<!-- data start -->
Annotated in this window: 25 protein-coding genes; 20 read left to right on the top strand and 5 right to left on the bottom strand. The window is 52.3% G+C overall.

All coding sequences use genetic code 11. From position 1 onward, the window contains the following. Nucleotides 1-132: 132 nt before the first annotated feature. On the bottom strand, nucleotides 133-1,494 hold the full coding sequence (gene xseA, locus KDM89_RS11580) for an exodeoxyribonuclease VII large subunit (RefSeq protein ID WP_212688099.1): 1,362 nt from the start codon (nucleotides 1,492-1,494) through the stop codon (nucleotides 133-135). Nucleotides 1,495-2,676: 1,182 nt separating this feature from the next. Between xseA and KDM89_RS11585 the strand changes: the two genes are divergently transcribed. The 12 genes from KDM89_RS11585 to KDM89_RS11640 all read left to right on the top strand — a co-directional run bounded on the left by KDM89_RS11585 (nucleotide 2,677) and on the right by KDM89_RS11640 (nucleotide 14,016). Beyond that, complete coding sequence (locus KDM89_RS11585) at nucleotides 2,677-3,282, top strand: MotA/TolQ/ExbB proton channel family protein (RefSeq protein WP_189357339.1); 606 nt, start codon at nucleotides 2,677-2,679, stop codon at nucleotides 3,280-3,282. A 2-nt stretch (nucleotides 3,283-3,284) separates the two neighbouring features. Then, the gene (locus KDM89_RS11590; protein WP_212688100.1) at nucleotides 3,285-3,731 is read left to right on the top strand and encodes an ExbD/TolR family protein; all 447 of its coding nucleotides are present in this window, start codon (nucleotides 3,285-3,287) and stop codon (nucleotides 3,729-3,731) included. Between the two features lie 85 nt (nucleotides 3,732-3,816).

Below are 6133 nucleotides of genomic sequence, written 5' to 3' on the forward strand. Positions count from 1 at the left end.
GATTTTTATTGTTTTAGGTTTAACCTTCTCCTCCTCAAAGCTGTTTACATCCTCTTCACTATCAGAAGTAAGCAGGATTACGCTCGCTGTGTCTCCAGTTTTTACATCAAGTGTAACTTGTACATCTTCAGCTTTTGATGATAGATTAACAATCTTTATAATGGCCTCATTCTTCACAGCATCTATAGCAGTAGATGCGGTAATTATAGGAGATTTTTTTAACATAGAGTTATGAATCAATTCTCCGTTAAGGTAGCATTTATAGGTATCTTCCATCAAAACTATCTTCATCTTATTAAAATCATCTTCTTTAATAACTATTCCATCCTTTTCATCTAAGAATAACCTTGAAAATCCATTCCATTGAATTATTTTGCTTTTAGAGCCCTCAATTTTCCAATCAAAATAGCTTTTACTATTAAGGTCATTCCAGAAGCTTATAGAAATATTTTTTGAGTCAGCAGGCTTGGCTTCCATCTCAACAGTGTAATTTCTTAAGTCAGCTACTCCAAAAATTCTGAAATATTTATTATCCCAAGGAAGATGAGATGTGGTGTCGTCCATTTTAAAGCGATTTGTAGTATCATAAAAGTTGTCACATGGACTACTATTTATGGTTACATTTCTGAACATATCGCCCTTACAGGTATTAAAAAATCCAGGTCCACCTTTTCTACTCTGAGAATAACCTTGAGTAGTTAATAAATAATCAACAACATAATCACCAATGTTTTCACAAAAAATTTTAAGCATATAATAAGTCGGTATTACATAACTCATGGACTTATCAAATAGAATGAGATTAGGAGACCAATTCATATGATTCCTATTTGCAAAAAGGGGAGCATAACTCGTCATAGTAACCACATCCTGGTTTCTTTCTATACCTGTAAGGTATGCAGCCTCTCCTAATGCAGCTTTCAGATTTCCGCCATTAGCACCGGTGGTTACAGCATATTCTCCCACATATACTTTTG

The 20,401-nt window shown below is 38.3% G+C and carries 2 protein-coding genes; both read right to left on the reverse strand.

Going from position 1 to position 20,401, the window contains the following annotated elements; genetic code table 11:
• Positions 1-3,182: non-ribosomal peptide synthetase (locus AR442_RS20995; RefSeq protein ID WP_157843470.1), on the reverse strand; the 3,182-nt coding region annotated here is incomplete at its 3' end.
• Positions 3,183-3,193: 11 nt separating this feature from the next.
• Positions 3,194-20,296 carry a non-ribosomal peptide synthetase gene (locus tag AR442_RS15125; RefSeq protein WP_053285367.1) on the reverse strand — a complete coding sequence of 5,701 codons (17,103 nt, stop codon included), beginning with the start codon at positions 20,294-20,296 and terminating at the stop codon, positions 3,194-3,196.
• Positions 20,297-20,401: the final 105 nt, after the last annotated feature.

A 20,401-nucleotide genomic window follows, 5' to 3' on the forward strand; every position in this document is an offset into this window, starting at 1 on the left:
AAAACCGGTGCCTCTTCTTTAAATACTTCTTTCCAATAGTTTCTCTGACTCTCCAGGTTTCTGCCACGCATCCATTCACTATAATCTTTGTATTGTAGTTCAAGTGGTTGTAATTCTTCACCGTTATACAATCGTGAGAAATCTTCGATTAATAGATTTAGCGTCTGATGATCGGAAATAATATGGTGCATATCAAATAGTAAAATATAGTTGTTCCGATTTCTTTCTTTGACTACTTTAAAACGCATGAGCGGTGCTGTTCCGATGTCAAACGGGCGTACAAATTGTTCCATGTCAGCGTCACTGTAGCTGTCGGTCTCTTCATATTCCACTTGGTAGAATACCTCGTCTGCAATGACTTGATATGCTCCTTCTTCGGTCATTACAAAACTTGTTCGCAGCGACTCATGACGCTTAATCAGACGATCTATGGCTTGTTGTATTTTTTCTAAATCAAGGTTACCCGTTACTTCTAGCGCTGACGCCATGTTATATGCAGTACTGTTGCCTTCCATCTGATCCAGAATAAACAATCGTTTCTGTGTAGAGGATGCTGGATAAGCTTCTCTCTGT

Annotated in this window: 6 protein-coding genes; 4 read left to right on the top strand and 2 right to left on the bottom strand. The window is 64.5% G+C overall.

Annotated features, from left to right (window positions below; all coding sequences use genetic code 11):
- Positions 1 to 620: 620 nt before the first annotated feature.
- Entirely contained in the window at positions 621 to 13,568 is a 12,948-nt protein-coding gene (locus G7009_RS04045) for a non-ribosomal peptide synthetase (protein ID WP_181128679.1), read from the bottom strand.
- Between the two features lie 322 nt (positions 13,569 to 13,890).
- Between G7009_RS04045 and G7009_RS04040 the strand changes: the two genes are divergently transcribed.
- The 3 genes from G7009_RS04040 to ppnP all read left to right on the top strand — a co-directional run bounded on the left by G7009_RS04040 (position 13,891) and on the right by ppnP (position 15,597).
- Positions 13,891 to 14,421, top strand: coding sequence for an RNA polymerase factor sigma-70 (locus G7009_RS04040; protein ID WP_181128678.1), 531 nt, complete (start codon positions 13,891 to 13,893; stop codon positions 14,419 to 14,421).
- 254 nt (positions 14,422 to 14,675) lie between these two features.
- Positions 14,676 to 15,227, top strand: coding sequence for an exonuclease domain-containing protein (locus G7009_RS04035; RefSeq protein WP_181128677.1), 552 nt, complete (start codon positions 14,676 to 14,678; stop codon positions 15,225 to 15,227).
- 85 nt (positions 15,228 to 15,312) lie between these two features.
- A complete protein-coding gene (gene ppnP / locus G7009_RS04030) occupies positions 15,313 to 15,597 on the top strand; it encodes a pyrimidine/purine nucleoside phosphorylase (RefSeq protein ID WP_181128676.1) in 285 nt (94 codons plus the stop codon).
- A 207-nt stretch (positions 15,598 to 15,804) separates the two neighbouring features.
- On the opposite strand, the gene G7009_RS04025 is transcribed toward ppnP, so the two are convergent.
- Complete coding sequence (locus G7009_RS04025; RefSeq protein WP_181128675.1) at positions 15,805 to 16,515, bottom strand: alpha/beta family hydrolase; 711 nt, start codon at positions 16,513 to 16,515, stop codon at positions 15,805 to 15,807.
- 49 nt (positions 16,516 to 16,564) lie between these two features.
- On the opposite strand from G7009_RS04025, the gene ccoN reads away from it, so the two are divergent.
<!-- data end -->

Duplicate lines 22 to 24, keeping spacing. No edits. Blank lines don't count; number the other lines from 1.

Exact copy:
- Positions 14,676 to 15,227, top strand: coding sequence for an exonuclease domain-containing protein (locus G7009_RS04035; RefSeq protein WP_181128677.1), 552 nt, complete (start codon positions 14,676 to 14,678; stop codon positions 15,225 to 15,227).
- 85 nt (positions 15,228 to 15,312) lie between these two features.
- A complete protein-coding gene (gene ppnP / locus G7009_RS04030) occupies positions 15,313 to 15,597 on the top strand; it encodes a pyrimidine/purine nucleoside phosphorylase (RefSeq protein ID WP_181128676.1) in 285 nt (94 codons plus the stop codon).